mitigate these situations. (6 Marks) (May 2008) Answer As per SA 570 on going concern, when planning and performing audit procedures and in evaluating the results thereof, the auditor should consider the appropriateness of the going concern assumption. The auditor should evaluate the risk that the going concern assumption may no longer be appropriate. If in the auditors judgement, the going concern is not satisfactory resolved, he should consider various appropriate options. To judge and evaluate the continuance as a going concern, he should evaluate and gather indications from financial, operating and other resources. In the instant case, TT ltd. has suffered continuous losses and having negative net worth also. Besides, its production head have also left the company resulting in steep fall in production. Thus there are clear indications that there is danger to entitys ability to continue in future. Considering the fact that there is no sound plan of action from the management to mitigate these factors and to put the company back on the recovery, the going concern assumption does not hold appropriate. Therefore, the auditor should ask the management for its adequate disclosure in the financial statement and include the same in his report. However, if the management fails to make adequate disclosure, the auditor should express a qualified or adverse opinion. If the result of the inappropriate assumption used in the preparation of financial statements is so material and pervasive as to make the financial statements misleading, the auditor should express an adverse opinion. State with reasons (in short) whether the following statement is true or false. Capital profits realized in cash may be distributed as divided, provided the articles do not prohibit, hence profit on reissue of Forfeited shares may be distributed as Dividend. (2 marks) (Nov 2008) Answer False: Capital Profit or Profit on reissue of forfeited shares cannot be distributed as dividend. As per section 205(i) dividend shall be declared or paid by a company out of the profit after providing for depreciation. State with reasons (in short) whether the following statement is true or false. Interim dividend is not a part of dividend. (2 Marks )(Nov 2009) Answer False: The definition of dividend has been amended by the Companies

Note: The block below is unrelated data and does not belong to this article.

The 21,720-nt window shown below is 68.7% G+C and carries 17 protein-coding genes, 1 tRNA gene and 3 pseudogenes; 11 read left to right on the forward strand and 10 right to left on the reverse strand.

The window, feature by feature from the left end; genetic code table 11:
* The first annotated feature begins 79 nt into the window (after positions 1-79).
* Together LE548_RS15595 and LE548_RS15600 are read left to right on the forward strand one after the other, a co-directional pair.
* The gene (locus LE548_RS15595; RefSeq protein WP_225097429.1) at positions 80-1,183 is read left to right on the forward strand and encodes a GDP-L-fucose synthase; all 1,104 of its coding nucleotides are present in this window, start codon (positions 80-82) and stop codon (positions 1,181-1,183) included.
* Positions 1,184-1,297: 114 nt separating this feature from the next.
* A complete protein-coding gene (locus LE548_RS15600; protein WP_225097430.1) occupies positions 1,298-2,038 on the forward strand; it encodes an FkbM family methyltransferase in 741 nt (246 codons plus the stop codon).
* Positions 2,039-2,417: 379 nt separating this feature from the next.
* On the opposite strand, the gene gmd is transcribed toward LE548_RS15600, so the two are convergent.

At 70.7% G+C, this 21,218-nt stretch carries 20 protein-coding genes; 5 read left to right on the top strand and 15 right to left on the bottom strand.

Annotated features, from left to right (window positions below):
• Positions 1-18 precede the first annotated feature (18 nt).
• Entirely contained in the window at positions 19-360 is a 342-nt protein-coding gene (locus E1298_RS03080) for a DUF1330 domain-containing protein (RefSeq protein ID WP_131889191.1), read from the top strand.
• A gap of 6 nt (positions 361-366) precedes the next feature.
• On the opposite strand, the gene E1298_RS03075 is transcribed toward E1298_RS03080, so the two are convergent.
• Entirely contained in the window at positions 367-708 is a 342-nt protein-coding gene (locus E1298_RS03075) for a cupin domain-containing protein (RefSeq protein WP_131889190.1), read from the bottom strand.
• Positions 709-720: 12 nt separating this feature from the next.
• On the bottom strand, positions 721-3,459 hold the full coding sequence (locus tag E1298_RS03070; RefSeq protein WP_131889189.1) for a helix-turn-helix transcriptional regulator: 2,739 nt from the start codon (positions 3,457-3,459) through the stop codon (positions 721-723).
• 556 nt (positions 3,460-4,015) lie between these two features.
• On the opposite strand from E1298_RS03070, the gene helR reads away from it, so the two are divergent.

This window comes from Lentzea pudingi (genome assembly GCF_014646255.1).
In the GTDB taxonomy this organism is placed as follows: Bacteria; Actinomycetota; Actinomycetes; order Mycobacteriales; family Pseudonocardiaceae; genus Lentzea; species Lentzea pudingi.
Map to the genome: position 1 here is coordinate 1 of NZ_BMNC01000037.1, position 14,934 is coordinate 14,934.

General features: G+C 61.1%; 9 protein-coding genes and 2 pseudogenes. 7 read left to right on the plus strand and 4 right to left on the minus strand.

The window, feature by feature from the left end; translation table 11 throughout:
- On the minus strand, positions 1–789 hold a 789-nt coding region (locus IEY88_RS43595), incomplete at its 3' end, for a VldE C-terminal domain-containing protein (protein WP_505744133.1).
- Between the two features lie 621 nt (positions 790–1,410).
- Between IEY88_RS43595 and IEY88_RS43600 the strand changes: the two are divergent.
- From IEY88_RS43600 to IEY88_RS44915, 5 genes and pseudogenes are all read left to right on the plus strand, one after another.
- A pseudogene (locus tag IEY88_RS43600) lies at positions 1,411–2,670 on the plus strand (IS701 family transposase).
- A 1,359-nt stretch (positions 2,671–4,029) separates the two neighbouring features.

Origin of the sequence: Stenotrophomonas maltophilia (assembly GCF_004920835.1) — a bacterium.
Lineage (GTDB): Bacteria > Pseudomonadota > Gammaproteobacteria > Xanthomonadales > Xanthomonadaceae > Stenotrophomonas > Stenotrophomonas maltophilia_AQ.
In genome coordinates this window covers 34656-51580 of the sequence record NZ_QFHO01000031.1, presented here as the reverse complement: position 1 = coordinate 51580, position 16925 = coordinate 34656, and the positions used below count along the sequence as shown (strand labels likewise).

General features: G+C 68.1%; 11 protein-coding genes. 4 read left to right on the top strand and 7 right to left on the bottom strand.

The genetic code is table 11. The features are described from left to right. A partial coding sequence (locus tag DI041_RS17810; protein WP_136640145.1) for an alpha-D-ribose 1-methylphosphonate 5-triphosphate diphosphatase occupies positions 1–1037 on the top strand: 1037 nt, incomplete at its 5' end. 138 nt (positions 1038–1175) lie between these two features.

(Amendment) Act, 2000 where the interim dividend has been treated as part of dividend. With an amendment in Section 205, the interim dividend has been brought at par with dividends declared in the normal course. State with reasons (in short) whether the following statements are true or false. Government companies are also to be considered for the ceiling on number of audits. (2 Marks) (Nov 2007) Answer True: In calculating the audit units only audit of corporations which are not companies and foreign companies are not included. Thus Government companies will be considered for ceiling on number of audits. (Section 224(1B) of the Companies Act, 1956) State with reasons (in short) whether the following statement is true or false. Comptroller and Auditor General of India can be removed by the Prime Minister of India on the recommendation of his Council of Ministers. (2 Marks) (Nov 2009) Answer False: The Comptroller and Auditor General of India cannot be removed by the Prime Minister of India on the recommendation of his Council of Ministers. He can be removed on the ground of proven misbehavior or incapacity, when each House of Parliament decides to do so by majority of not less than 2/3 of the members of the house present and voting.